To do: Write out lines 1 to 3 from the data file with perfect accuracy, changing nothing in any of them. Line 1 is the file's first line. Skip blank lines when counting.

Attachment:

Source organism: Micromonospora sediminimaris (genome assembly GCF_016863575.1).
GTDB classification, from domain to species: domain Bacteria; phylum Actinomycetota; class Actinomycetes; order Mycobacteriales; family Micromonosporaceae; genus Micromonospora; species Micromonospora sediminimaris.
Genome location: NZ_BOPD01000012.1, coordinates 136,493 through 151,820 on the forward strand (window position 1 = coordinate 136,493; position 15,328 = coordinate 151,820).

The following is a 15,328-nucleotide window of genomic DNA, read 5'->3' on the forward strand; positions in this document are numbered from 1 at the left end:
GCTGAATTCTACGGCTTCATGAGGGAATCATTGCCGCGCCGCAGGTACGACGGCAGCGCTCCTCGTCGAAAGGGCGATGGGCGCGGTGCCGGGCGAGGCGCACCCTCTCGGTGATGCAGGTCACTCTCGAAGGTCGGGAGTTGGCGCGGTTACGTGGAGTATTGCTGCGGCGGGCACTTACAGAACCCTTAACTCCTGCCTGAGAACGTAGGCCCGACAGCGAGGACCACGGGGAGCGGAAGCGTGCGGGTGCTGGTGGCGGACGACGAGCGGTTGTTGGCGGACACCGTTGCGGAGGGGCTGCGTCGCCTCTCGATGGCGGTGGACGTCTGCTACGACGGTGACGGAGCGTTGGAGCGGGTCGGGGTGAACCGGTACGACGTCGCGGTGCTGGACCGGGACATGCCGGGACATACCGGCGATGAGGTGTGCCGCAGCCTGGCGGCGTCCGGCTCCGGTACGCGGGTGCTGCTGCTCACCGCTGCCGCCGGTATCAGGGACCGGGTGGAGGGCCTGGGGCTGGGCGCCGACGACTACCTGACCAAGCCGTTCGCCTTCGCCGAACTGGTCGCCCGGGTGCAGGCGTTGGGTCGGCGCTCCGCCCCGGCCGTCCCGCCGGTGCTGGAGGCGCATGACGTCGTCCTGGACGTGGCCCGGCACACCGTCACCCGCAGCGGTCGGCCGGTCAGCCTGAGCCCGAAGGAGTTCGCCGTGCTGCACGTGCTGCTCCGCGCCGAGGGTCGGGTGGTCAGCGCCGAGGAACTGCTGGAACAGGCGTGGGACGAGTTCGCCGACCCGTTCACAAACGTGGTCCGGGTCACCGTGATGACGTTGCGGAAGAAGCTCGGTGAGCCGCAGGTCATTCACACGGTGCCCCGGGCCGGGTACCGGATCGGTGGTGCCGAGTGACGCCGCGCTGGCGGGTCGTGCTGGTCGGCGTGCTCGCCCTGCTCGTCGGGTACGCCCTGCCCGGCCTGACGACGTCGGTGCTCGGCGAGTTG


Source organism: Micromonospora sediminimaris (genome assembly GCF_016863575.1).
GTDB classification, from domain to species: domain Bacteria; phylum Actinomycetota; class Actinomycetes; order Mycobacteriales; family Micromonosporaceae; genus Micromonospora; species Micromonospora sediminimaris.
Genome location: NZ_BOPD01000012.1, coordinates 136,493 through 151,820 on the forward strand (window position 1 = coordinate 136,493; position 15,328 = coordinate 151,820).